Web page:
Short answer: Yes, absolutely. Longer answer: They can be ignored, that is if you want to miss out on over 30 hours of amazing content tailored specifically for endgame purposes that only bolsters the entire experience inherent of The Witcher 3 and, to go on even further, quite possibly makes Blood and Wine alone one of the greatest DLCs ever conceived.
Clearly it’s a topic that has its own polarity spectrum and, depending on who is asked, there are varying takes on the necessity of these DLCs. While they may not add any vast changes to the overarching story, there are some awesome takeaways (like a sweet sword called Aerodonight) and experiences that will make players fall right back in love with this beautiful, mesmerizing and time-consuming video game.
The Cons of Excessive Witching
To begin, it’s probably best to peer headlong into the cons of The Witcher 3 DLC, just to get a good and realistic feel about what players can expect on the negative side of things. For one, as said previously, it’s an extra 30 hours plus experience, which is tacked on to an already existing over 100 hours of the game’s main narrative. That’s a lot of time spent in-game, and while it might be a blessing to some, it’s also a curse to others. Especially for those hardcore completionists and die-hard fans who not only want the entire Witcher 3 package but also want to procure all of its glorious achievements. Finishing everything the game has to offer could easily take months.
Some players, specifically those with little to no free time, may never even get to play the DLC (or even the full game) to its entirety, given the fact that it’s so long and actually takes quite a while to level up. That’s why deciding whether to even play the unforgettable DLC expansions is, in of itself, among the most difficult choices players will make in the game. Despite the fact that buying the two DLCs aren’t exactly an issue anymore, seeing that a bundled Complete Edition runs at a lowly $15 on the PlayStation Store, it’s really all about whether or not players are willing to put in all of that time and effort for something that will effectively finish and round out one of the best games ever made.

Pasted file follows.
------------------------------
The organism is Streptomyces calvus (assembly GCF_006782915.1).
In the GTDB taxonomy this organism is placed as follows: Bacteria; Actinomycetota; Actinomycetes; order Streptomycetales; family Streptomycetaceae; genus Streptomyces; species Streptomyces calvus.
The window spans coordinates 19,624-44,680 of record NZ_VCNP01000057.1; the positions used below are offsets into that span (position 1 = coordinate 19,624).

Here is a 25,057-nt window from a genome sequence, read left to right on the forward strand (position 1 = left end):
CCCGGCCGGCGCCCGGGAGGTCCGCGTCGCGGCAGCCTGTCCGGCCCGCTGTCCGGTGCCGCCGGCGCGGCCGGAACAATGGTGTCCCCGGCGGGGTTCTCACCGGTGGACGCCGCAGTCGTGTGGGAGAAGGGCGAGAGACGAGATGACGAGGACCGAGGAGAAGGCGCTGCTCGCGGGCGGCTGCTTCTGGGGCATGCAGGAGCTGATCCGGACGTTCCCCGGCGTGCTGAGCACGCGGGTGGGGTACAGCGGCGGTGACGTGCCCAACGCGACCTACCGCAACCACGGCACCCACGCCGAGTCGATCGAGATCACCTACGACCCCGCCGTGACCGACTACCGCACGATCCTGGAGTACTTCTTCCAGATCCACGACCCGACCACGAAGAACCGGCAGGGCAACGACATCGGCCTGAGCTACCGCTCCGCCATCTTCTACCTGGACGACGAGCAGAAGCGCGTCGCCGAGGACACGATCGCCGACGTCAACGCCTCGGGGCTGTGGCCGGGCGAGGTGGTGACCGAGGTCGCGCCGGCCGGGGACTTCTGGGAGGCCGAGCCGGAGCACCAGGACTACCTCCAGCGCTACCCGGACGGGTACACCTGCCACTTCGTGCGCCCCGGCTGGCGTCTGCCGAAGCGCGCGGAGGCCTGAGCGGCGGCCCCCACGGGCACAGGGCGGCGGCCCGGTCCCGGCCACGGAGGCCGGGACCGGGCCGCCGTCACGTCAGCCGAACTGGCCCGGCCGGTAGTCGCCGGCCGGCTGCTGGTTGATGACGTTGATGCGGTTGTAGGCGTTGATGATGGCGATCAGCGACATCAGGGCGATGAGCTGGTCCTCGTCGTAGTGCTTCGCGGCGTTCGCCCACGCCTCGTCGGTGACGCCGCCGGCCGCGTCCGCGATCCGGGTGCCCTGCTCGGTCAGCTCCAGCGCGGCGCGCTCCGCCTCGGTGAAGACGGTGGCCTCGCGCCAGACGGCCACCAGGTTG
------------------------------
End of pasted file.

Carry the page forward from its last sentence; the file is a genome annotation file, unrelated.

Fortunately, the DLCs have brought along with them a neat new feature called New Game Plus, allowing for the whole entire experience to be replayed for a second, far more brutal time.
A Whole New World
While Hearts of Stone may have added one of the game’s creepiest moments with the faceless Von Everc’s estate caretaker, Blood and Wine only ups the ante even further by way of Toussaint. Players are welcomed into a completely new fantasy land that bears a striking resemblance to both Italy and France with a more Wonderland-esque twist. There’s also a palatial home vineyard for players to fully upgrade and basically live in for the time spent in the beautiful countryside of Toussaint. Given the fact that it adds over 20 hours of playable content, Blood and Wine is filled with side-quests, Witcher contracts, and treasure hunts of varying interest. There’s also a whole new side of the mutagen slots added in, allowing for a wide range of different customization options for the player’s perfect character build.
The entire stories wrapped into both Hearts and Blood are truly unforgettable. These are in-game experiences that, no matter the type of player, all gamers must experience at least once in their life. The DLCs likewise add a ton of new Witcher gear to collect and other assorted weaponry, like an ice grenade that freezes opponents or the aforementioned Aerodonight, which remains among the most powerful swords in the game. There’s just so much to explore and to unlock within both expansion pieces and, while it may at first seem extremely daunting, their main storylines aren’t that long. They also raised the level cap to 100, allowing any and all players to go even further in their quest to become the greatest Witcher the continent has ever seen.
The Full Witcher Package
Blood and Wine alone rests among the most memorable DLC expansions, from the likes of Skyrim’s Dragonborn to Grand Theft Auto IV’s The Ballad of Gay Tony. Adding a whole different part of the map to an already relatively massive open-world (one of the largest following closely behind Arma 3 and Just Cause 3), Blood and Wine easily takes the cake in terms of allowing players ample amounts of expression, exploration, upgrading, and narrative enjoyment. From warring vineyards to a young woman lost in her own fantasy land, Blood and Wine packs an ample amount of content just waiting to be extracted, and if that wasn’t enough there’s also Hearts of Stone, which itself adds a whole new layer to the game by way of its trickster antagonist, the Man of Glass.
The Witcher 3 DLC may invite extreme levels of time-wasting, yet they’re often the most memorable and enjoyable experiences the entire playthrough has to offer.
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